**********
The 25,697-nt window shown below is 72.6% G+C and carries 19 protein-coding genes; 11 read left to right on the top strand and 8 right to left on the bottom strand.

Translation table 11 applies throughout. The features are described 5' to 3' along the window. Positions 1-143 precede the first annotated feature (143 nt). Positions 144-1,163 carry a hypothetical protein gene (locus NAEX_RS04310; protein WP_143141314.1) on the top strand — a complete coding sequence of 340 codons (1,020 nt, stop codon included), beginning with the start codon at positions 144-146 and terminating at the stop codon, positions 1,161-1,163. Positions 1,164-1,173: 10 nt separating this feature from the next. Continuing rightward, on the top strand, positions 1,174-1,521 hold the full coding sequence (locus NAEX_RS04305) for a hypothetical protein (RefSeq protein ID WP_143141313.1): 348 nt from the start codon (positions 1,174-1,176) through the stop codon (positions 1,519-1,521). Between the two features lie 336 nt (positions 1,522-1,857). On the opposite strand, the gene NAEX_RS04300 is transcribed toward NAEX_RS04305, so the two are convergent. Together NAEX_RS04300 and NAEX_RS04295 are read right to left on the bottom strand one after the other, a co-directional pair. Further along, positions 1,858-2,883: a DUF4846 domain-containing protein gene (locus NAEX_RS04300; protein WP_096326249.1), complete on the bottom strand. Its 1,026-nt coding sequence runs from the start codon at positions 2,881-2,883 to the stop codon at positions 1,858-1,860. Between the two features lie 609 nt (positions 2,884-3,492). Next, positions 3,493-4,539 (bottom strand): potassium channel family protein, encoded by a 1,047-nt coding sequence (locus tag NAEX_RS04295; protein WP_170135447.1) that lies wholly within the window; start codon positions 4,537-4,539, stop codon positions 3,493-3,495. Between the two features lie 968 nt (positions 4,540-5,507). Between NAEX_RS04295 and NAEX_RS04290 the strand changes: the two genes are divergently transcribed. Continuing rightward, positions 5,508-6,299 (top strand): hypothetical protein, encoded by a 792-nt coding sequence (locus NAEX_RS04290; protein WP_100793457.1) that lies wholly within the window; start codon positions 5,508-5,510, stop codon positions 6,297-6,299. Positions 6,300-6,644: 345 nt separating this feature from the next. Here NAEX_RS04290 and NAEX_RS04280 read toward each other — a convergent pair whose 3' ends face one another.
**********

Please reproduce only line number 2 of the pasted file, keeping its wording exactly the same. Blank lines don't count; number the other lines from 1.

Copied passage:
Translation table 11 applies throughout. The features are described 5' to 3' along the window. Positions 1-143 precede the first annotated feature (143 nt). Positions 144-1,163 carry a hypothetical protein gene (locus NAEX_RS04310; protein WP_143141314.1) on the top strand — a complete coding sequence of 340 codons (1,020 nt, stop codon included), beginning with the start codon at positions 144-146 and terminating at the stop codon, positions 1,161-1,163. Positions 1,164-1,173: 10 nt separating this feature from the next. Continuing rightward, on the top strand, positions 1,174-1,521 hold the full coding sequence (locus NAEX_RS04305) for a hypothetical protein (RefSeq protein ID WP_143141313.1): 348 nt from the start codon (positions 1,174-1,176) through the stop codon (positions 1,519-1,521). Between the two features lie 336 nt (positions 1,522-1,857). On the opposite strand, the gene NAEX_RS04300 is transcribed toward NAEX_RS04305, so the two are convergent. Together NAEX_RS04300 and NAEX_RS04295 are read right to left on the bottom strand one after the other, a co-directional pair. Further along, positions 1,858-2,883: a DUF4846 domain-containing protein gene (locus NAEX_RS04300; protein WP_096326249.1), complete on the bottom strand. Its 1,026-nt coding sequence runs from the start codon at positions 2,881-2,883 to the stop codon at positions 1,858-1,860. Between the two features lie 609 nt (positions 2,884-3,492). Next, positions 3,493-4,539 (bottom strand): potassium channel family protein, encoded by a 1,047-nt coding sequence (locus tag NAEX_RS04295; protein WP_170135447.1) that lies wholly within the window; start codon positions 4,537-4,539, stop codon positions 3,493-3,495. Between the two features lie 968 nt (positions 4,540-5,507). Between NAEX_RS04295 and NAEX_RS04290 the strand changes: the two genes are divergently transcribed. Continuing rightward, positions 5,508-6,299 (top strand): hypothetical protein, encoded by a 792-nt coding sequence (locus NAEX_RS04290; protein WP_100793457.1) that lies wholly within the window; start codon positions 5,508-5,510, stop codon positions 6,297-6,299. Positions 6,300-6,644: 345 nt separating this feature from the next. Here NAEX_RS04290 and NAEX_RS04280 read toward each other — a convergent pair whose 3' ends face one another.